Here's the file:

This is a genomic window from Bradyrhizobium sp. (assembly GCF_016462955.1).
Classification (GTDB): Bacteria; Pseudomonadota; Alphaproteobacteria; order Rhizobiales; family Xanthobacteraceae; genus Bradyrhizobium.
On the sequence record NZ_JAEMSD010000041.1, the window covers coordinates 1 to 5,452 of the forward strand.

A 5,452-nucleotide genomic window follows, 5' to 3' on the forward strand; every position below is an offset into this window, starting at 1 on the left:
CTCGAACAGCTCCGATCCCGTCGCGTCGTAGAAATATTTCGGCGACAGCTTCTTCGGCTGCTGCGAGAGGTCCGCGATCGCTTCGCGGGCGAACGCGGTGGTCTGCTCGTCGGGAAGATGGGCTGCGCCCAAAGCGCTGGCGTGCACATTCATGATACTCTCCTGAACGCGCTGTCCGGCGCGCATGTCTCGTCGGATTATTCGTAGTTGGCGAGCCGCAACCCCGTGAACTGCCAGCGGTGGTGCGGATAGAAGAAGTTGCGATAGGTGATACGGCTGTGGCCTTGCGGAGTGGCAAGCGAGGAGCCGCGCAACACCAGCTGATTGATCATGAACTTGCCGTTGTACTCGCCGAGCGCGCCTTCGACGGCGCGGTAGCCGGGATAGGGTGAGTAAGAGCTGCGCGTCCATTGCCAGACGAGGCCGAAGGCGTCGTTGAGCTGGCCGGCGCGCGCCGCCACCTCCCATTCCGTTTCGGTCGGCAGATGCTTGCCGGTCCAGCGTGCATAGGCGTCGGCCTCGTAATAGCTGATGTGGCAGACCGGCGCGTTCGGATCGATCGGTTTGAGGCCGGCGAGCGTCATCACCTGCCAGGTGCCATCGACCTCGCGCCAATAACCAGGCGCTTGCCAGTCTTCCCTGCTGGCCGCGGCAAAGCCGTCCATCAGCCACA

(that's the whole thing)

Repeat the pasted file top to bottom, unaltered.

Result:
This is a genomic window from Bradyrhizobium sp. (assembly GCF_016462955.1).
Classification (GTDB): Bacteria; Pseudomonadota; Alphaproteobacteria; order Rhizobiales; family Xanthobacteraceae; genus Bradyrhizobium.
On the sequence record NZ_JAEMSD010000041.1, the window covers coordinates 1 to 5,452 of the forward strand.

A 5,452-nucleotide genomic window follows, 5' to 3' on the forward strand; every position below is an offset into this window, starting at 1 on the left:
CTCGAACAGCTCCGATCCCGTCGCGTCGTAGAAATATTTCGGCGACAGCTTCTTCGGCTGCTGCGAGAGGTCCGCGATCGCTTCGCGGGCGAACGCGGTGGTCTGCTCGTCGGGAAGATGGGCTGCGCCCAAAGCGCTGGCGTGCACATTCATGATACTCTCCTGAACGCGCTGTCCGGCGCGCATGTCTCGTCGGATTATTCGTAGTTGGCGAGCCGCAACCCCGTGAACTGCCAGCGGTGGTGCGGATAGAAGAAGTTGCGATAGGTGATACGGCTGTGGCCTTGCGGAGTGGCAAGCGAGGAGCCGCGCAACACCAGCTGATTGATCATGAACTTGCCGTTGTACTCGCCGAGCGCGCCTTCGACGGCGCGGTAGCCGGGATAGGGTGAGTAAGAGCTGCGCGTCCATTGCCAGACGAGGCCGAAGGCGTCGTTGAGCTGGCCGGCGCGCGCCGCCACCTCCCATTCCGTTTCGGTCGGCAGATGCTTGCCGGTCCAGCGTGCATAGGCGTCGGCCTCGTAATAGCTGATGTGGCAGACCGGCGCGTTCGGATCGATCGGTTTGAGGCCGGCGAGCGTCATCACCTGCCAGGTGCCATCGACCTCGCGCCAATAACCAGGCGCTTGCCAGTCTTCCCTGCTGGCCGCGGCAAAGCCGTCCATCAGCCACA